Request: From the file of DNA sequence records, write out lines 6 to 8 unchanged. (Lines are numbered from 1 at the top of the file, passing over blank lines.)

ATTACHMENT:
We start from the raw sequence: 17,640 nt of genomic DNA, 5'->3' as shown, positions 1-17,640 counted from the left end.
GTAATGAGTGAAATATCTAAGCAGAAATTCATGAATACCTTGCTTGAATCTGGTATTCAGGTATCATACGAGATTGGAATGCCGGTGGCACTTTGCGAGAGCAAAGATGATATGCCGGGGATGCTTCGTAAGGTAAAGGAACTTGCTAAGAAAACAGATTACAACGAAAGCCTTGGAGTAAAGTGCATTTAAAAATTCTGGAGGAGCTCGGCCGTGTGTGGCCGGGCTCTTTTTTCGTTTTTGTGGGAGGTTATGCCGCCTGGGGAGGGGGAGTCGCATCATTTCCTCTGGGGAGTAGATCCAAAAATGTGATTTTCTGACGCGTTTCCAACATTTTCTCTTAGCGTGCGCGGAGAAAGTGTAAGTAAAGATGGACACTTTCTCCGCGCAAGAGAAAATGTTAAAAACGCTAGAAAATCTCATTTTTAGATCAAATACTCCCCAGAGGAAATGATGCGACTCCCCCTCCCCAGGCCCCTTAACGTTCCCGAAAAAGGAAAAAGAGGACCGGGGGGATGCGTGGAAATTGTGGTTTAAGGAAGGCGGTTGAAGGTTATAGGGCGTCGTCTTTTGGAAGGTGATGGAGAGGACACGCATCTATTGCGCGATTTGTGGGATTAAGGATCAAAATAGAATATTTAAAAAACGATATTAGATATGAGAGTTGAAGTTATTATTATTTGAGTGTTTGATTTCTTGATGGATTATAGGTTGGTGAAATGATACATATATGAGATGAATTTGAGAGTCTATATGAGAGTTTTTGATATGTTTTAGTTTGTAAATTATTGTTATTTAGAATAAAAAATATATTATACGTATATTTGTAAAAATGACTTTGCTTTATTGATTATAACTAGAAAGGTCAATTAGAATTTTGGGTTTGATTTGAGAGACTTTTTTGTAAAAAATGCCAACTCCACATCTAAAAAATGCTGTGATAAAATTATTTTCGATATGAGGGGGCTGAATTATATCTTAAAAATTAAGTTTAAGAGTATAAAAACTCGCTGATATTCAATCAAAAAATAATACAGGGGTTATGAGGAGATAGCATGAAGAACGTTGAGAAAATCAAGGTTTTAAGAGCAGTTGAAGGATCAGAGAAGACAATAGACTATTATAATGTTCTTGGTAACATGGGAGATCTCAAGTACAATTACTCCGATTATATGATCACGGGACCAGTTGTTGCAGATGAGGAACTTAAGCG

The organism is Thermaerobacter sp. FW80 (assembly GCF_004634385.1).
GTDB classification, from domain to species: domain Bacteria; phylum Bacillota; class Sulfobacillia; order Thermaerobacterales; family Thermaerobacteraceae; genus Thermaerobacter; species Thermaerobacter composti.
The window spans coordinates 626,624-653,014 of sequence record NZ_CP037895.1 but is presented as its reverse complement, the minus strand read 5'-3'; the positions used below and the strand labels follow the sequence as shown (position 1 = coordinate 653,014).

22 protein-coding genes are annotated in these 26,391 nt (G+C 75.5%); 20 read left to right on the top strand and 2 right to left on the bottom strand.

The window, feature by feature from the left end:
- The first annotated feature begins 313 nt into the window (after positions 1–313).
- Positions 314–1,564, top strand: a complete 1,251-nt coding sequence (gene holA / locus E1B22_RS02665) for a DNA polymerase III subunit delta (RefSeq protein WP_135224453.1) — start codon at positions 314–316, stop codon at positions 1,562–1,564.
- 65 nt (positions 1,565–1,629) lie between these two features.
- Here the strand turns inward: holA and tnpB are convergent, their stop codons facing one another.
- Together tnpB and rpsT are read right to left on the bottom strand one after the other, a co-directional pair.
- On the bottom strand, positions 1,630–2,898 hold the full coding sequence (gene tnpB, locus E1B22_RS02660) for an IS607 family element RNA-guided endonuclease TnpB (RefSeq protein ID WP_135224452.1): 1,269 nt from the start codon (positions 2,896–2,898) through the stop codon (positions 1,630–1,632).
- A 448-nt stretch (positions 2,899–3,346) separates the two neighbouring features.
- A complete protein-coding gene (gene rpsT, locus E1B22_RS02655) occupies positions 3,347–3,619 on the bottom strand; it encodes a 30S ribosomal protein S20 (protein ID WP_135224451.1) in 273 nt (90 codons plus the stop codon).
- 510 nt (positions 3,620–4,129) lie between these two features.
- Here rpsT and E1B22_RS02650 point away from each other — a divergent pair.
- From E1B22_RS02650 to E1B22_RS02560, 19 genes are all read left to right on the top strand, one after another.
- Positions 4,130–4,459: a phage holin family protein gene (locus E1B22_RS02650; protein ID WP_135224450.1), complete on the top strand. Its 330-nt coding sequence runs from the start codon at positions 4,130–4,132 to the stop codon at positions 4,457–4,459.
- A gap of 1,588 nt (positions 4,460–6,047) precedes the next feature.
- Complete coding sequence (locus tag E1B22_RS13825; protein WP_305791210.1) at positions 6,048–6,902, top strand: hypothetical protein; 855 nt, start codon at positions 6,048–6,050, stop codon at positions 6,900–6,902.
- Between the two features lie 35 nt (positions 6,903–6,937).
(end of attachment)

22 protein-coding genes are annotated in these 26,391 nt (G+C 75.5%); 20 read left to right on the top strand and 2 right to left on the bottom strand.

The window, feature by feature from the left end:
- The first annotated feature begins 313 nt into the window (after positions 1–313).